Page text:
Why employee mental health is your concern
Mental health directly effects productivity and hence your bottom line - no wonder this trending topic is at the forefront of our minds and corporate agenda.
According to Glassdoor, “More than four in 10 working adults (44%) say their current job has an impact on their overall health, and 43% report their job has a negative impact on their levels of stress” — and that was in 2018, before COVID-19! Of course, things have only gotten worse as the pandemic continues to emotionally drain us.
We’ve battled with lockdowns, mask mandates, social isolation, (mis)communication issues, and employee–employer judgments over personal choices and behaviors, assumptions, and mistrust. The issue of supporting employee mental health has become a priority for workplace sanity, and employees are seriously looking for support with mental health needs.
It’s your opportunity
Employers who don’t step-up when employees ask for more mental health support tend to take a similar attitude with all other employee requests.
We’ve found that the workers at such organizations generally feel like cogs in the wheel; they’re usually unhappy with the direction of the organization, only looking at their job to put food on the table and pay bills.
We can no longer gloss over mental health issues
When we are in physical pain we go to a doctor. But when workers experience burnout, depression, isolation, insecurity, and anxiety, they unfortunately tend keep it to themselves. In a recent Forbes.com article surveying workers and CEOs from across the nation, the majority agree that poor employee mental health negatively impacts productivity.
• 92% of CEOs report their companies have increased focus on mental health because of the pandemic.
• Most CEOs believe they’re doing enough for employee mental health, yet only 69% of employees feel the same.
• 94% of CEOs report having received mental health support themselves over the past year. They said talking about mental health makes them a better leader and nearly 90% of their employees appreciate it — despite some concern it might impact their credibility.
The bottom line is, as a business leader, it’s vital to address this issue.
Different beliefs on mental health in the workplace
We see client leadership in three different camps:
• It’s not our responsibility.
• Know it’s an issue but don’t know where to begin.
• Think they are doing enough but don’t understand how deep the issue goes.
Most employers we work with want to help, but don’t know where to begin. Many wonder whether having an employee assistance program (EAP) is enough?
Prior to the pandemic, mental health wasn’t talked about openly the way it is now. Though many employers offered an EAP, it was often poorly communicated to employees and ended up being underutilized.
To enhance mental health services, employers:
• Purchased enhanced EAPs with more than the standard three visits annually, which employees can use in addition to their original three provider visits.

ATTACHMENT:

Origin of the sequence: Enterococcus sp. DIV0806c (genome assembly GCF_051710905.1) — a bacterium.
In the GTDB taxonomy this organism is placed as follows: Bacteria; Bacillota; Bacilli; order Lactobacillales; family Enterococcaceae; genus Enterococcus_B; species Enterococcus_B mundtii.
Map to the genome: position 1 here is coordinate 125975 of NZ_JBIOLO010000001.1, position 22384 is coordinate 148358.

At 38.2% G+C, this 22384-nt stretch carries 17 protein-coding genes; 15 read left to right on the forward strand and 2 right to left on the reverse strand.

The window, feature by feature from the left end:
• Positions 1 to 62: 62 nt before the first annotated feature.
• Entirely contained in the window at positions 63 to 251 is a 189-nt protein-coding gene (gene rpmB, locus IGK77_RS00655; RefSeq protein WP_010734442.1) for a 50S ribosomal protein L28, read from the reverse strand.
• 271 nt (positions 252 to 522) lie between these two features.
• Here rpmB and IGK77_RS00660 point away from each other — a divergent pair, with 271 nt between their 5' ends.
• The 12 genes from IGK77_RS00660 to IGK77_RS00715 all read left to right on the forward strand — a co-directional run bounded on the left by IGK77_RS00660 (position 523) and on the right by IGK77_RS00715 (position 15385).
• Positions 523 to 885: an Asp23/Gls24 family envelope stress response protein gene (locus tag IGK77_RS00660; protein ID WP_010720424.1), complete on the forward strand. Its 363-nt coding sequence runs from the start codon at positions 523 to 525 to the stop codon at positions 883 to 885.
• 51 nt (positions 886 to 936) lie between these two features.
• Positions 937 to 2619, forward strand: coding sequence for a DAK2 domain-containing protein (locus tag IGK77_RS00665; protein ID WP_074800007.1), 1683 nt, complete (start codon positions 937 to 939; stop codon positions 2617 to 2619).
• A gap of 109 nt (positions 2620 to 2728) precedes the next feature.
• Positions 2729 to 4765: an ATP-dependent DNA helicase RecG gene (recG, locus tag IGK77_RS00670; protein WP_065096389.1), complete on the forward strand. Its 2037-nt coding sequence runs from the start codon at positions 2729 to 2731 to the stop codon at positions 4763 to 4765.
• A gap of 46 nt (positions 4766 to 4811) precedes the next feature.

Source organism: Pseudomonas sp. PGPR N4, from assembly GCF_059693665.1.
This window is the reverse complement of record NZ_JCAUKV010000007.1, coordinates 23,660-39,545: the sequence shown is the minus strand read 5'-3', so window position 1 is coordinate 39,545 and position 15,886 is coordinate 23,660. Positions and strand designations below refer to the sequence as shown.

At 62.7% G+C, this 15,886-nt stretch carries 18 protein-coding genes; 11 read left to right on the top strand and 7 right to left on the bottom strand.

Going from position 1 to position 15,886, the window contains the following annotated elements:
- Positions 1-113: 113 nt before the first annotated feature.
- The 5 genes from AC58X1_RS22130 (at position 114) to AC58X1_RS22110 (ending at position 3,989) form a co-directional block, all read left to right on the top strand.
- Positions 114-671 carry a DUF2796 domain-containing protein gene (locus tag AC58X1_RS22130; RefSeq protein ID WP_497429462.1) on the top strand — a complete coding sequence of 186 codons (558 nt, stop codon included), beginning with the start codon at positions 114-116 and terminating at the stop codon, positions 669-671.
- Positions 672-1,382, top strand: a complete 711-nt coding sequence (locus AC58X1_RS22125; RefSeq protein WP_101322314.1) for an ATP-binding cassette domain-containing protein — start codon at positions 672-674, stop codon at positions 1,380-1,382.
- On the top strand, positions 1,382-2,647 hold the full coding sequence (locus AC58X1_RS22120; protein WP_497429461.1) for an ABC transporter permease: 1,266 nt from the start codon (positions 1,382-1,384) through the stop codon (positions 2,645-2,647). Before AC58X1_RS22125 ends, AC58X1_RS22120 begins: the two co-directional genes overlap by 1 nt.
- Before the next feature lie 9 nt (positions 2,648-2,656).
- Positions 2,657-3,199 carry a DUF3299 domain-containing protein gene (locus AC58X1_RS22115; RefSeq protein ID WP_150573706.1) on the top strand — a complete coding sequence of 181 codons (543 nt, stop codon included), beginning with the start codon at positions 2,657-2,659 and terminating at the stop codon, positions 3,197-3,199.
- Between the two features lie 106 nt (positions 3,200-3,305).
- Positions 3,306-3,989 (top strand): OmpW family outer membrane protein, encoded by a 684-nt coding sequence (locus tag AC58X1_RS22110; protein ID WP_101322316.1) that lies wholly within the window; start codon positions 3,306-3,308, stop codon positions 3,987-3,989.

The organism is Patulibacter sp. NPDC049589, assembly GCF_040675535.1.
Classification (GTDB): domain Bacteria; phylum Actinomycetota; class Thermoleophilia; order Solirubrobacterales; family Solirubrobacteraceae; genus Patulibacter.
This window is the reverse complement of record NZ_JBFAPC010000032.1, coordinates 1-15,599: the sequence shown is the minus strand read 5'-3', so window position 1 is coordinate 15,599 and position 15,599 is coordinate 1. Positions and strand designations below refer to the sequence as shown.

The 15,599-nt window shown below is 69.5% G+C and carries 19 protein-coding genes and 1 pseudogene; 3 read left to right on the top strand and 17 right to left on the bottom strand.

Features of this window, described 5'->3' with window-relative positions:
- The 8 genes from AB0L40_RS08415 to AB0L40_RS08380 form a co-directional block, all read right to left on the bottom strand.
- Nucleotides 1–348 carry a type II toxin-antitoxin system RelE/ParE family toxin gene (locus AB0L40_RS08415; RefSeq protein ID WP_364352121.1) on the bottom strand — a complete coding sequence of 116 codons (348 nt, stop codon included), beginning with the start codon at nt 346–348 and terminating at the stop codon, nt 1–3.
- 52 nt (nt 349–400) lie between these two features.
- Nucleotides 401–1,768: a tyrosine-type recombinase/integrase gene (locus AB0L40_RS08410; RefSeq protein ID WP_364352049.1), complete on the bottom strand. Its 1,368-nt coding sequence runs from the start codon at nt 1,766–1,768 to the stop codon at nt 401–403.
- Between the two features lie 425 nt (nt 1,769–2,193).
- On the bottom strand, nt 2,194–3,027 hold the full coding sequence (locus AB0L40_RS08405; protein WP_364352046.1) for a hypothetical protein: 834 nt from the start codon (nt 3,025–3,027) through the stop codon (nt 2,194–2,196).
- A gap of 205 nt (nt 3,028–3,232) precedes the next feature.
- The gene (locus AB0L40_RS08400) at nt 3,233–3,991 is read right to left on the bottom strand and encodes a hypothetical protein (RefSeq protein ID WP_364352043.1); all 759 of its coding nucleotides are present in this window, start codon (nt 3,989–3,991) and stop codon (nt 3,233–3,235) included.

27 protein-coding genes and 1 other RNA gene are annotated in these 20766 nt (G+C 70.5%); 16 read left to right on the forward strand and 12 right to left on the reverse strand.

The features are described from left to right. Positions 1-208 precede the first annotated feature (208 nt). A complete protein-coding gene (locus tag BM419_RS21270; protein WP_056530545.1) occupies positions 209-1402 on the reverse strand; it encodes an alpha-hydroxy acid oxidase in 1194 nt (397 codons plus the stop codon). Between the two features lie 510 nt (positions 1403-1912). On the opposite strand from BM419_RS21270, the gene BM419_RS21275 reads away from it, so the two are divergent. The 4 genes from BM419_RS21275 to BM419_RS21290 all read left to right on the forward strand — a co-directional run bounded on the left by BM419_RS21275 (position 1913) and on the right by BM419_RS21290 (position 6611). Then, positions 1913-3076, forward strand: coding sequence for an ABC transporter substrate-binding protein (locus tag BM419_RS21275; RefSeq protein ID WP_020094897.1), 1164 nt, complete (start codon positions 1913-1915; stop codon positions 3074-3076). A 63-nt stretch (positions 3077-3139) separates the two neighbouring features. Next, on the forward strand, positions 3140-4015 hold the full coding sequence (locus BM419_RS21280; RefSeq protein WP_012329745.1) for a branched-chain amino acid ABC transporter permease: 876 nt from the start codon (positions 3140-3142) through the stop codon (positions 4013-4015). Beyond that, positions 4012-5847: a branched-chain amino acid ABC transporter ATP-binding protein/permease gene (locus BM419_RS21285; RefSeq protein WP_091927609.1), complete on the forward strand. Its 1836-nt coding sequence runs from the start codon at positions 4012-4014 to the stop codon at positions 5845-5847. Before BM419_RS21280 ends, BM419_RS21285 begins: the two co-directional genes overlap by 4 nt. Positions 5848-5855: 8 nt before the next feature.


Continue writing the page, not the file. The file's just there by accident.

• Revamped vacation policies to offer “me” days that do not come off an employee’s vacation or sick time.
• Offered flexible time and fully support a remote work program.
• Gone to a four-day work week.
• Offered additional support products, such as memberships to Calm, a gym, yoga, self-improvement and other classes and seminars.
Like anything else, when an employer communicates any benefit enhancements effectively, they pay off. In general, employees seeing the improvements being made on their behalf are happy their employer is trying. They feel heard and, as with many things, that feeling of being valued is worth much more than the benefits themselves.
Hiring an internal therapist for employees
This idea deserves your attention if you wish to support your staff — and want their productivity to soar. While mental health services aren’t always apples-to-apples, and the services vary by provider, employers should see this as an opportunity to provide something meaningful to their employees’ well-being.
We see that some employers that are seriously exploring this option. Their plans include having a therapist in-house, with office hours that an employee can schedule. On top of adding this to their arsenal of benefits, these employers are also offering at least one traditional EAP.
For better or worse, this is a time in our business culture where helping an employee with their mental health is not just an employer’s responsibility, it’s an opportunity to stand out by how you care for your people.
The evidence is clear to us: Employers who are doing what they can to help their workforce (in all categories) have improved their employee attraction, retention rate and, most importantly, productivity, attitude, and loyalty. In the current work environment, that’s hard to pass up.